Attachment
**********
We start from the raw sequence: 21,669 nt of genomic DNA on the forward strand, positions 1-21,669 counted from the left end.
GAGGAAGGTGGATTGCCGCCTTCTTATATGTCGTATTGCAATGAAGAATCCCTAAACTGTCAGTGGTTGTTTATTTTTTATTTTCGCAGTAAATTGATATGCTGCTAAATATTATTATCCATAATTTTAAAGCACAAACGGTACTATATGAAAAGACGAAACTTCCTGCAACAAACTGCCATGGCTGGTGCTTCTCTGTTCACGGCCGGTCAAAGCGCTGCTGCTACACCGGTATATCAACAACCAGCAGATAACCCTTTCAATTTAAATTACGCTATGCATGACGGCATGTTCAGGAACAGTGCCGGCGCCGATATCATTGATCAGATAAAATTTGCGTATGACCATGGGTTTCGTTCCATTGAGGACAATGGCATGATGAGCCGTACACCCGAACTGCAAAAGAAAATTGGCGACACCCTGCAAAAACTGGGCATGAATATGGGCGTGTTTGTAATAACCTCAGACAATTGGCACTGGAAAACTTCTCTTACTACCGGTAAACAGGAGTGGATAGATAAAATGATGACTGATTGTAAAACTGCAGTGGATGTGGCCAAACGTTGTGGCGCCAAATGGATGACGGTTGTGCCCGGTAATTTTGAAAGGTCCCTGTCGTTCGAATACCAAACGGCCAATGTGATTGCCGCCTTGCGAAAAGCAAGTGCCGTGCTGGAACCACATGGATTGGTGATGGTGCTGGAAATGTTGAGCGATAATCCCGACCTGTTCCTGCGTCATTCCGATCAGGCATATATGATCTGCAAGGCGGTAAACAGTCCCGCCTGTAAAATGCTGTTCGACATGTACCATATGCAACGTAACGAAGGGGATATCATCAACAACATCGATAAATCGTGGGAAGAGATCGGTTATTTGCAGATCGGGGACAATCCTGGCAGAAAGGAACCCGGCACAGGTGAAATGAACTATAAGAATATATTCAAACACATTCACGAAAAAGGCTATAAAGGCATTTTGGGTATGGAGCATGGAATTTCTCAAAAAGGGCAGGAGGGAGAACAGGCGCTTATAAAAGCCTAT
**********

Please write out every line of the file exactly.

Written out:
We start from the raw sequence: 21,669 nt of genomic DNA on the forward strand, positions 1-21,669 counted from the left end.
GAGGAAGGTGGATTGCCGCCTTCTTATATGTCGTATTGCAATGAAGAATCCCTAAACTGTCAGTGGTTGTTTATTTTTTATTTTCGCAGTAAATTGATATGCTGCTAAATATTATTATCCATAATTTTAAAGCACAAACGGTACTATATGAAAAGACGAAACTTCCTGCAACAAACTGCCATGGCTGGTGCTTCTCTGTTCACGGCCGGTCAAAGCGCTGCTGCTACACCGGTATATCAACAACCAGCAGATAACCCTTTCAATTTAAATTACGCTATGCATGACGGCATGTTCAGGAACAGTGCCGGCGCCGATATCATTGATCAGATAAAATTTGCGTATGACCATGGGTTTCGTTCCATTGAGGACAATGGCATGATGAGCCGTACACCCGAACTGCAAAAGAAAATTGGCGACACCCTGCAAAAACTGGGCATGAATATGGGCGTGTTTGTAATAACCTCAGACAATTGGCACTGGAAAACTTCTCTTACTACCGGTAAACAGGAGTGGATAGATAAAATGATGACTGATTGTAAAACTGCAGTGGATGTGGCCAAACGTTGTGGCGCCAAATGGATGACGGTTGTGCCCGGTAATTTTGAAAGGTCCCTGTCGTTCGAATACCAAACGGCCAATGTGATTGCCGCCTTGCGAAAAGCAAGTGCCGTGCTGGAACCACATGGATTGGTGATGGTGCTGGAAATGTTGAGCGATAATCCCGACCTGTTCCTGCGTCATTCCGATCAGGCATATATGATCTGCAAGGCGGTAAACAGTCCCGCCTGTAAAATGCTGTTCGACATGTACCATATGCAACGTAACGAAGGGGATATCATCAACAACATCGATAAATCGTGGGAAGAGATCGGTTATTTGCAGATCGGGGACAATCCTGGCAGAAAGGAACCCGGCACAGGTGAAATGAACTATAAGAATATATTCAAACACATTCACGAAAAAGGCTATAAAGGCATTTTGGGTATGGAGCATGGAATTTCTCAAAAAGGGCAGGAGGGAGAACAGGCGCTTATAAAAGCCTAT